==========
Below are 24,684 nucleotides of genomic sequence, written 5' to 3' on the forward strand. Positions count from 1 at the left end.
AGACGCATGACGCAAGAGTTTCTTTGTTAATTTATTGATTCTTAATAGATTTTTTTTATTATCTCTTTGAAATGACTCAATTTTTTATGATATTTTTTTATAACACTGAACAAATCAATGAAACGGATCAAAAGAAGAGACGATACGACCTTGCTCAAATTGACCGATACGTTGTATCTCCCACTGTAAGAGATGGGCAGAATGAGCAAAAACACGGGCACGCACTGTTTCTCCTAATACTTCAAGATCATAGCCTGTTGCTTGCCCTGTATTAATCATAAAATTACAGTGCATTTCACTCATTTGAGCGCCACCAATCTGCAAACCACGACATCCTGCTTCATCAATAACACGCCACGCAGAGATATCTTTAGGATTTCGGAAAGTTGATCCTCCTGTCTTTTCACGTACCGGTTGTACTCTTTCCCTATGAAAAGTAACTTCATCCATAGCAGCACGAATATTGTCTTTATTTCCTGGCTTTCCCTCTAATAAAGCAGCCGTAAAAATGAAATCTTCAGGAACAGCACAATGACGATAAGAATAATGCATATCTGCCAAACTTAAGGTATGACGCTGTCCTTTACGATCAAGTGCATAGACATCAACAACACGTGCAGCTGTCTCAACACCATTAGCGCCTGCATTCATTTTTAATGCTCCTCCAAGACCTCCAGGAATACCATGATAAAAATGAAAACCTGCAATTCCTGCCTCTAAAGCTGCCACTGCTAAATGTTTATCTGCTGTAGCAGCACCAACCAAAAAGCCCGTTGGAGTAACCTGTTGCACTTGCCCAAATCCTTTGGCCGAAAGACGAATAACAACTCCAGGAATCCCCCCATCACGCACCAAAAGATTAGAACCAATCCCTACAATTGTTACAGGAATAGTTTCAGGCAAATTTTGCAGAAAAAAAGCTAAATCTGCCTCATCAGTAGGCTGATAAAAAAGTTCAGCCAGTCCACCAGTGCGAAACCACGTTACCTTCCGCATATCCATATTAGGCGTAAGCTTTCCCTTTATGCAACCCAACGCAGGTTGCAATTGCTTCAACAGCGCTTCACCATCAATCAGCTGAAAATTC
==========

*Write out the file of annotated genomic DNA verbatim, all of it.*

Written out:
Below are 24,684 nucleotides of genomic sequence, written 5' to 3' on the forward strand. Positions count from 1 at the left end.
AGACGCATGACGCAAGAGTTTCTTTGTTAATTTATTGATTCTTAATAGATTTTTTTTATTATCTCTTTGAAATGACTCAATTTTTTATGATATTTTTTTATAACACTGAACAAATCAATGAAACGGATCAAAAGAAGAGACGATACGACCTTGCTCAAATTGACCGATACGTTGTATCTCCCACTGTAAGAGATGGGCAGAATGAGCAAAAACACGGGCACGCACTGTTTCTCCTAATACTTCAAGATCATAGCCTGTTGCTTGCCCTGTATTAATCATAAAATTACAGTGCATTTCACTCATTTGAGCGCCACCAATCTGCAAACCACGACATCCTGCTTCATCAATAACACGCCACGCAGAGATATCTTTAGGATTTCGGAAAGTTGATCCTCCTGTCTTTTCACGTACCGGTTGTACTCTTTCCCTATGAAAAGTAACTTCATCCATAGCAGCACGAATATTGTCTTTATTTCCTGGCTTTCCCTCTAATAAAGCAGCCGTAAAAATGAAATCTTCAGGAACAGCACAATGACGATAAGAATAATGCATATCTGCCAAACTTAAGGTATGACGCTGTCCTTTACGATCAAGTGCATAGACATCAACAACACGTGCAGCTGTCTCAACACCATTAGCGCCTGCATTCATTTTTAATGCTCCTCCAAGACCTCCAGGAATACCATGATAAAAATGAAAACCTGCAATTCCTGCCTCTAAAGCTGCCACTGCTAAATGTTTATCTGCTGTAGCAGCACCAACCAAAAAGCCCGTTGGAGTAACCTGTTGCACTTGCCCAAATCCTTTGGCCGAAAGACGAATAACAACTCCAGGAATCCCCCCATCACGCACCAAAAGATTAGAACCAATCCCTACAATTGTTACAGGAATAGTTTCAGGCAAATTTTGCAGAAAAAAAGCTAAATCTGCCTCATCAGTAGGCTGATAAAAAAGTTCAGCCAGTCCACCAGTGCGAAACCACGTTACCTTCCGCATATCCATATTAGGCGTAAGCTTTCCCTTTATGCAACCCAACGCAGGTTGCAATTGCTTCAACAGCGCTTCACCATCAATCAGCTGAAAATTC